“This was her last chance at the closest thing to freedom: her will, her actions, and the outcome in the world could all be in harmony.”
I adore stories of rebellion. They call to me. So this is going to be a fun list.
- Frodo Baggins and Samwise Gamgee – The Lord of the Rings, J.R.R. Tolkien. These two. These two crossed a continent for their home. They journeyed into the Land of Shadow, without hope, without a plan, and their story is as much about the value of resistance when resistance is futile as it is about saving a world: “I will not say the day is done, nor bid the stars farewell.”
- Isaac der Grimnebulin – Perdido Street Station, China Mieville. Isaac rebels from the shadows. He tries to save his city even while he’s being hunted down for it. He is human, and flawed, but he is also courageous when he needs to be.
- Satan – Paradise Lost, John Milton. Was there ever a rebel as tragic as Satan? And Milton is simply fantastic at elucidating that tragedy: Satan’s irreparable loss, his deep unending loneliness, his miserable jealousy, and above all his pride. There are academics who think that when we pity Satan, we’ve already fallen into the trap; but there’s no question that we do pity him, and that he is written to be pitied and related to in his rebellion.
- William Laurence – Victory of Eagles, Naomi Novik. What can I say about Laurence? He knows what it would mean to betray his country. He knew what his punishment would be, and what it would cost his own self-worth. But he did it anyway, because it was the right thing to do and because he could do nothing else.
- Thomas Covenant and Linden Avery – The Second Chronicles of Thomas Covenant, Stephen Donaldson. As with Frodo and Sam, Thomas and Linden are small, real people standing up against the most tremendous evil, losing parts of themselves along the way, because to succumb to despair and to Despite is the worst possible thing that they could do. They use their own skills to fight, in whatever way they can. They are broken, but they use their brokenness to heal. I love that.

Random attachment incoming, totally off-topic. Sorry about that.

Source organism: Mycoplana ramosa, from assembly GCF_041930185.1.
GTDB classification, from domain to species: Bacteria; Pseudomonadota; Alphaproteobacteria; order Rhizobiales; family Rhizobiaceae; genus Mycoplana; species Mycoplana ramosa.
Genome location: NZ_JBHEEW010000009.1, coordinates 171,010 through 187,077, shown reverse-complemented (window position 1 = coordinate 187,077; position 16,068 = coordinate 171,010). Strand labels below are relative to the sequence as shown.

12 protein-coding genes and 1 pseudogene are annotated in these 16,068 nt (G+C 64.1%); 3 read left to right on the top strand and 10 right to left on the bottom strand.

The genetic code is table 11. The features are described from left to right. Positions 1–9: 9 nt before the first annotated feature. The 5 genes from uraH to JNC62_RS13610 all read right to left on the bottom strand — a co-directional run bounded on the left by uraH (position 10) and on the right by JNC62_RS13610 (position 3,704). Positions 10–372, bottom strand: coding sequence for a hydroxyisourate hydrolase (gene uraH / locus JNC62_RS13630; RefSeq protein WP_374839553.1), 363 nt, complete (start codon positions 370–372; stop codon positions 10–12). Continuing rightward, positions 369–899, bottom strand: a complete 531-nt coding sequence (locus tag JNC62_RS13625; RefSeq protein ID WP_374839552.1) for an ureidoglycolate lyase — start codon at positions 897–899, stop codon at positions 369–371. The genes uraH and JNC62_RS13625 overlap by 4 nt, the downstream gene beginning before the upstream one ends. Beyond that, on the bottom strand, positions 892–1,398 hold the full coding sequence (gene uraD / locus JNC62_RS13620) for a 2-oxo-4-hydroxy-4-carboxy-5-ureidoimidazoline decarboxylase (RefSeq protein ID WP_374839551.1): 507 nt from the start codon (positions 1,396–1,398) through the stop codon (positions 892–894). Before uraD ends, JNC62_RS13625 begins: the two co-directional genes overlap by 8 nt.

- Steerpike – Gormenghast, Mervyn Peake. Steerpike may be twisted and evil and terrible, but he has a vitality, a cold and calculating vividness that marks him out as utterly different from the grey, crumbling society against which he rebels. He is compelling, because we recognise Gormenghast as oppressive, and his enterprising capitalism is not.
- Sonmi-451 – Cloud Atlas, David Mitchell. She has a very strong sense of her own worth; she grasps the value of ideas and takes her knowledge of that to its logical (terrible) conclusion. She, more than any rebel we ever see in fiction, is prepared to play the long game. She has the humility to know that she can’t complete the revolution, but she can begin it.
- Juliette Nichols – Wool, Hugh Howey. Juliette is a woman who can do engineering. She never sought power, but she got it anyway, and she seeks the truth and we need more heroines like her.
- Yalda – The Clockwork Rocket, Greg Egan. Did I nearly forget Yalda? Yalda is awesome, actually, determined to make her own choices, determined that social expectation isn’t going to weigh her down, fighting her way through a world constantly seeking to make her less than she is. Her ending is pitch-perfect, too.
- Lirael – Abhorsen, Garth Nix. I just think Lirael is so awesome: a bookish, shy misfit who has to leave all she’s ever known and find a new family, and the strength to stand in front of a terrible, otherworldly evil and tell him to get lost, thank you very much. The ending to Abhorsen is quite frankly a triumph.
(The theme for this post was suggested by the Broke and the Bookish’s weekly meme Top Ten Tuesday.)